Isolation has kept many of us safer from COVID-19. But it is hurting people recovering from a substance use disorder.
That’s because people already working on their recovery are in somewhat of a fragile state.
Since the COVID-19 pandemic started, Dr. Sidharth Wakhlu, an addiction psychiatrist with UT Southwestern Medical Center says overdose deaths are accelerating “in at least 37 states.” Texas is among them. And it is heartbreaking, he says, because “people with addictions are good people with a bad disease.”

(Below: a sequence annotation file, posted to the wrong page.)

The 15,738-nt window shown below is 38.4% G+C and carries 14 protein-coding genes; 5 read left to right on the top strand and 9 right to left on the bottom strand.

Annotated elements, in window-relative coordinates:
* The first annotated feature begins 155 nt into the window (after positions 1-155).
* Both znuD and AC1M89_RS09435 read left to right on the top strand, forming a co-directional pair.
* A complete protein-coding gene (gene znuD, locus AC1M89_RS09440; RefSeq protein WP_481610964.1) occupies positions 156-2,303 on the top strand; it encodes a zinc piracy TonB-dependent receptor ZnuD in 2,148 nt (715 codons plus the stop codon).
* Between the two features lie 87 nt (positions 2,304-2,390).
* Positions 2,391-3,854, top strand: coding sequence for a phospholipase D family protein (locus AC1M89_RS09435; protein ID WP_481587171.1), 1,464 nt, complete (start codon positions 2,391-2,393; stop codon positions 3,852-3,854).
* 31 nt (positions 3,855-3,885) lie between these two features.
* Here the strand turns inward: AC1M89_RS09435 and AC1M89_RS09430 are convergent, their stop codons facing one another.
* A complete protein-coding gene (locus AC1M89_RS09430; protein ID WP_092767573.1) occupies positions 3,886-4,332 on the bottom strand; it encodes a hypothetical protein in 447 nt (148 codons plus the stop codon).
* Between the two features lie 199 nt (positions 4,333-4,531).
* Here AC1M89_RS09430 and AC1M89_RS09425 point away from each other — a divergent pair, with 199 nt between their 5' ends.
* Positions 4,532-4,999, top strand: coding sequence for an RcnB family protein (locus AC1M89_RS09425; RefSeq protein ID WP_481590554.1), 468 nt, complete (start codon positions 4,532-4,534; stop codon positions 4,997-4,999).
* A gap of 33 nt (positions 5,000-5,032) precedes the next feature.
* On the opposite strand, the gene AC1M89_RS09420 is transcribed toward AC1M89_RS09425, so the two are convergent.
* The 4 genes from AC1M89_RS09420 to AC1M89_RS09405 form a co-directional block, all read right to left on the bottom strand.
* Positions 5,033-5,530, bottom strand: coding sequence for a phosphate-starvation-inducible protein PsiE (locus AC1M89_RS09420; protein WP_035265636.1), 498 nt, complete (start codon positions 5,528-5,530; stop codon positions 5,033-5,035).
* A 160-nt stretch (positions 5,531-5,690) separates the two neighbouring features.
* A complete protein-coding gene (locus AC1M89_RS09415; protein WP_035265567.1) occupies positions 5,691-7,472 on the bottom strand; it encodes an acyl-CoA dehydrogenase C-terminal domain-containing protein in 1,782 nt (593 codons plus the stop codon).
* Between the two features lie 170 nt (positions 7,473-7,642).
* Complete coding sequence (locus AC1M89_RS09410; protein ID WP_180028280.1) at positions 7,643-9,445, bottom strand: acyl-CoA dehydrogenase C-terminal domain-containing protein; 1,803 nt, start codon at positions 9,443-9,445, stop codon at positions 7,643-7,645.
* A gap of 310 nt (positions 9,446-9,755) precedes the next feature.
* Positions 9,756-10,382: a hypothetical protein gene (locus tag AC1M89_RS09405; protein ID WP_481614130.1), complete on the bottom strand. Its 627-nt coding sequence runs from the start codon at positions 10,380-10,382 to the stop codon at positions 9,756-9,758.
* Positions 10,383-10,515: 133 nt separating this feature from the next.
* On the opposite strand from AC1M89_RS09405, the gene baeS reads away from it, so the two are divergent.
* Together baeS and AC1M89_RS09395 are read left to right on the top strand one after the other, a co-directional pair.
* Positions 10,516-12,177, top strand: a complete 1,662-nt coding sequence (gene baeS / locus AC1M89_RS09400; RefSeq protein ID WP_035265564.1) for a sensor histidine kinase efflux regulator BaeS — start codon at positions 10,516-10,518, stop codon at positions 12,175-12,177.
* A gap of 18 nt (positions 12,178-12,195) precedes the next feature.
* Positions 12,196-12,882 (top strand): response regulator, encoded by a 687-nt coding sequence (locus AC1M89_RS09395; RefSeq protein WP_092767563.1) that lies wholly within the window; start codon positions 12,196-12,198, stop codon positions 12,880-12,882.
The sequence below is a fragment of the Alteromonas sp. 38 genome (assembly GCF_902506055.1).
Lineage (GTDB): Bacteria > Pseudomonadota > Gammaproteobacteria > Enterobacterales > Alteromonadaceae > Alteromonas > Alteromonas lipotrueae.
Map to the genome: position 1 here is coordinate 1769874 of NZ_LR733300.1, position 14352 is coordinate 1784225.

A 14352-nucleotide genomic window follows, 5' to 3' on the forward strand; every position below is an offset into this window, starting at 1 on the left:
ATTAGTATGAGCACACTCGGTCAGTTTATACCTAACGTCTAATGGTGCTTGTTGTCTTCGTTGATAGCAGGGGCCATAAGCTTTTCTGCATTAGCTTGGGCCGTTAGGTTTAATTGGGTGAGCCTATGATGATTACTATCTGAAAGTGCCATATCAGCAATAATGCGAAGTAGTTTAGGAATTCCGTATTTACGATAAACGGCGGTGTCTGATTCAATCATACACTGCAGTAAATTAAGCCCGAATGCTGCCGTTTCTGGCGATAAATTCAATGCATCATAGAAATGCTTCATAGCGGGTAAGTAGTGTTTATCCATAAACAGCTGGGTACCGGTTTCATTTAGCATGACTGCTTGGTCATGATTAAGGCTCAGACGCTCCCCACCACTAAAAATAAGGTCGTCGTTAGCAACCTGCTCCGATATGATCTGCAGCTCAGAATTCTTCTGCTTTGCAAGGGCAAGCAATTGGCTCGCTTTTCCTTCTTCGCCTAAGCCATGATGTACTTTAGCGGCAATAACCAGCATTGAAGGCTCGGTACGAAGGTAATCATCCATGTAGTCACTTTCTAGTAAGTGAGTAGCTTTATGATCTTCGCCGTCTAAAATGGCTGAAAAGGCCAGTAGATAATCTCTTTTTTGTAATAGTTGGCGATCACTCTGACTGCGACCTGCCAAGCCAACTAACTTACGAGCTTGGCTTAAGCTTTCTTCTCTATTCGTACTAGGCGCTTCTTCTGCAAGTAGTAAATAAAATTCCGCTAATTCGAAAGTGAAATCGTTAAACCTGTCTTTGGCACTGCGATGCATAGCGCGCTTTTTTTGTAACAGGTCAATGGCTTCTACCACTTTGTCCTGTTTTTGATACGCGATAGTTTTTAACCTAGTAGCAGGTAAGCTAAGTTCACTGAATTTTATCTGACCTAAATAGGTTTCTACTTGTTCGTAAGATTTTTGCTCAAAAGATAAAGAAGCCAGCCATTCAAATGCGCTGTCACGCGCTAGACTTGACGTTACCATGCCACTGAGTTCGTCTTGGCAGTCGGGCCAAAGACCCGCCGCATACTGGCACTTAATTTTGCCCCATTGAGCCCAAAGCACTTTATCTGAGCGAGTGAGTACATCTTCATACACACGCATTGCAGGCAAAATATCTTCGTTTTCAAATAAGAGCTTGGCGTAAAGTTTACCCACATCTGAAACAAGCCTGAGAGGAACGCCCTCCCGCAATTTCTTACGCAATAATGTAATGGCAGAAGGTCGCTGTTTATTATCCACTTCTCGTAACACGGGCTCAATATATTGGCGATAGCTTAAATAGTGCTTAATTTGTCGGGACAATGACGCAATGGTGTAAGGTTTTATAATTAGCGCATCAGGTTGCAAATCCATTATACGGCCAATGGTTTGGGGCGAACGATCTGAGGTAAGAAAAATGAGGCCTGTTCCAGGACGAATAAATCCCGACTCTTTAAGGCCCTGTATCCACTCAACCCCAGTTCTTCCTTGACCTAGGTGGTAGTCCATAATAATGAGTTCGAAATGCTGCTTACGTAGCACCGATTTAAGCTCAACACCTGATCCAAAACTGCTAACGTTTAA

So, how are some Texans able to maintain their recovery without the possibility of in-person meetings due to COVID-19?
Chrissy Glenn, a spokeswoman for Infinite Recovery, a treatment facility in Central Texas, is also in recovery. She says her go-to option during the pandemic has been to get involved with physically demanding, outdoor, socially distanced sports such as volleyball. Playing volleyball, she says, helps the body release dopamine, the feel-good hormone and neurotransmitter that her brain craves and helps keep her mind off of wanting to self-medicate.